Chana Ewing's company, Geenie, used to run a subscription box service for smaller beauty brands owned by Black women. Now, she and her Brooklyn-based employees are pivoting to build an e-commerce marketplace to link customers to inclusive brands. When Covid-19 first hit, Ewing and Sheena Collier, the CEO of membership group Boston While Black, started weekly Zoom calls for their network of Black women business owners, billing the sessions as business and wellness checks. This Saturday, they considered canceling the call. Instead, they left it open, dropped the more structured conversations, and just gave people space to vent. They did.
As the country reacts with outrage over the killing of George Floyd, Black business owners are leveraging their networks and communities to commiserate, strategize, and push for a better world. As in Ewing's network, they vented their anger but also helped one another think through how they should be responding. Should they protest? Donate? Rest? "It was figuring out what is their highest and best use," says Ewing. "You are trying to manage your life, manage your family, manage your business, and figure out how to be a human being at such a high-density moment. There is so much coming at you. We are trying to give people a little hand, and the space and encouragement to do that."
Tammeca Rochester's 11-person business, exercise studio Harlem Cycle, had to close its doors March 15. By March 17, she was offering free movement and fitness sessions daily on Instagram Live. Over the next few weeks, she reached out to influencers in yoga and meditation to conduct sessions for her clients. "I knew we needed to focus on mental strength in this," she says.
In the aftermath of the protests, she contacted businesses she knew in Harlem, asking how they could help one another. In the next couple of weeks, she says, some of the restaurants she contacted will do cooking demonstrations on her company's Instagram Live, and will place flyers for her business in their takeout orders. She's in the process of forming a Black women business owners' network particularly for New York City. She's already in regular contact with about 20 other Black women business owners.
Before this weekend, she says, the biggest topic was funding: "Where do we go from here? How long can you go with zero revenue?" Now, she says, the tone is changing. "I have a profound sense of responsibility to make sure my community comes through not only the pandemic but also through the injustices we are facing."
With much of the country still under shelter-in-place orders, a lot of that organizing and support is happening online. Deanna Singh runs a consulting business, called Uplifting Impact, that helps businesses with leadership, diversity, and inclusion. "Liking other people's posts is not action," she says. "But I am also not going to be out there leading the marches, now that I have kids to get to bed by 7:30."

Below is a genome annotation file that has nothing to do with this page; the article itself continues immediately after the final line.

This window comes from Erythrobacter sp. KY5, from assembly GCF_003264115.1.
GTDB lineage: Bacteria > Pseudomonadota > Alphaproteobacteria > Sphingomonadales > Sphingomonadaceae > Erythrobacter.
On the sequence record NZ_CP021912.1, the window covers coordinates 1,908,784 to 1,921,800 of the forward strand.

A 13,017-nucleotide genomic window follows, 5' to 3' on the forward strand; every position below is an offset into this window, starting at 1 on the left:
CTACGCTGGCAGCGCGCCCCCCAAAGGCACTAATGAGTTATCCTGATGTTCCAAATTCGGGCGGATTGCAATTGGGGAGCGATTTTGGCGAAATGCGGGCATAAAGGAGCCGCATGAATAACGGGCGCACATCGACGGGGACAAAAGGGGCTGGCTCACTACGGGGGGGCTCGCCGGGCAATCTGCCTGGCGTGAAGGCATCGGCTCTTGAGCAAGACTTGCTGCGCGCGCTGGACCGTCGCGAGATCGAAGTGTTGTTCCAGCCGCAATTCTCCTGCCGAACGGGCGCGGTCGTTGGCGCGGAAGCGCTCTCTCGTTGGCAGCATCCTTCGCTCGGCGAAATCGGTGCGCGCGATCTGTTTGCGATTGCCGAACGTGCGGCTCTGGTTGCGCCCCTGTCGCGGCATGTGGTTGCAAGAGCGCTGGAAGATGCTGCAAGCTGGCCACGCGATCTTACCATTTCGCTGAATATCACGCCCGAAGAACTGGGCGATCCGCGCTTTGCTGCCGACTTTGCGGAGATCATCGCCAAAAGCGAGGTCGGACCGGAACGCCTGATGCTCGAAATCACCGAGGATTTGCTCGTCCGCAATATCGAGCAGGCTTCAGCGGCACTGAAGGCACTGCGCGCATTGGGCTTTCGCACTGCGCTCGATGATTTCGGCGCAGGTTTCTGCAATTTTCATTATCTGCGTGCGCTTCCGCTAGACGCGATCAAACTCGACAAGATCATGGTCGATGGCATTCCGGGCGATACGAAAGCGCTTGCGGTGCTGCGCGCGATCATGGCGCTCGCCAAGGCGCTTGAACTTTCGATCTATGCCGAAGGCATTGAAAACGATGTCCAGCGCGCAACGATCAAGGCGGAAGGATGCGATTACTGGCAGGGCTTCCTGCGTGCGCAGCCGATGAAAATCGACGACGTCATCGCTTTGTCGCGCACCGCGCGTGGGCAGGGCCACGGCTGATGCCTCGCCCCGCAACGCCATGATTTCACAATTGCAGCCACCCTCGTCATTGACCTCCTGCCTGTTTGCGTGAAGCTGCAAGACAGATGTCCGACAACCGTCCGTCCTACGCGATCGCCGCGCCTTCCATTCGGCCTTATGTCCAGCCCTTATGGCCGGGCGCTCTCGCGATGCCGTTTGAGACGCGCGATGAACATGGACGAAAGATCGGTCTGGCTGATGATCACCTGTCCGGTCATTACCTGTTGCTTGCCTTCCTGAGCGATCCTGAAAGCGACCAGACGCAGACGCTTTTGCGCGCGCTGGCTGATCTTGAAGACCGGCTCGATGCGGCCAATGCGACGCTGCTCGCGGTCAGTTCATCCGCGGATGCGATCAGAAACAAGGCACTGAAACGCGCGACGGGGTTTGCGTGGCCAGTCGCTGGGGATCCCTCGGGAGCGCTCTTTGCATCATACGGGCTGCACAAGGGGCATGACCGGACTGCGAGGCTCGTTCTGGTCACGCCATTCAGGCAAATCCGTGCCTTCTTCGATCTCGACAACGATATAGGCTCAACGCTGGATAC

But about seven years ago, her husband, a professor at Marian University, was arrested at 5:30 in the morning as he jogged through their Milwaukee neighborhood. "They threw him to the ground and never communicated to him why he was being detained," she says. Her husband, who was released after about four hours, is Black and Mixed Race. She is Black and Indian. She worked in criminal defense, and his father had been a trainer at the police academy. They knew their rights, but didn't have the ability, emotionally, to press charges. "That pain sits with us," she says. The Floyd killing spurred them to offer a free Zoom seminar on how to explain the recent events to children. Singh posted the invitation on Facebook late on Saturday evening, and by Monday afternoon more than 100 people had signed up.
Craig J. Lewis points out that just being a Black business owner is to engage with a community. Lewis, a serial entrepreneur and former professional basketball player, now runs Dallas-based Gig Wage, an eight-person fintech company that helps companies pay independent contractors. "Being seen not only helps your business but helps those breaking in to know it is possible," he says. So in many ways, he believes the best thing he can do for his community is to "get those deals done so we can put some good news out there."
He still feels a call to educate others -- even if part of his message is that it's not the job of Black people to educate anyone else about racism. "VC twitter right now is learning a lot," he says. "I am trying to participate in some of that discussion, even though it still is draining." He sees lots of VCs who are offering office hours and encouraging Black and Brown entrepreneurs to send in their pitch decks. "That's all cool," he says. "But it's also about pushing back and saying, 'Let's look at your portfolio and see what entrepreneurs you've invested in.'" He looks to a group of Black founders on Twitter to back each other up, including Clarence Bethea, a Minnesota entrepreneur who has raised $8.5 million for his insurtech company, Upsie.
Lewis remains active in mentoring Black small-business owners. Before this weekend, he says he mostly got questions about navigating the pandemic. Now, the conversations are more likely to be about mental health.
Related: In the wake of nationwide protests against the killing of Black Americans by police, Inc. asked Black business leaders in or near hot zones to tell us what they are experiencing.
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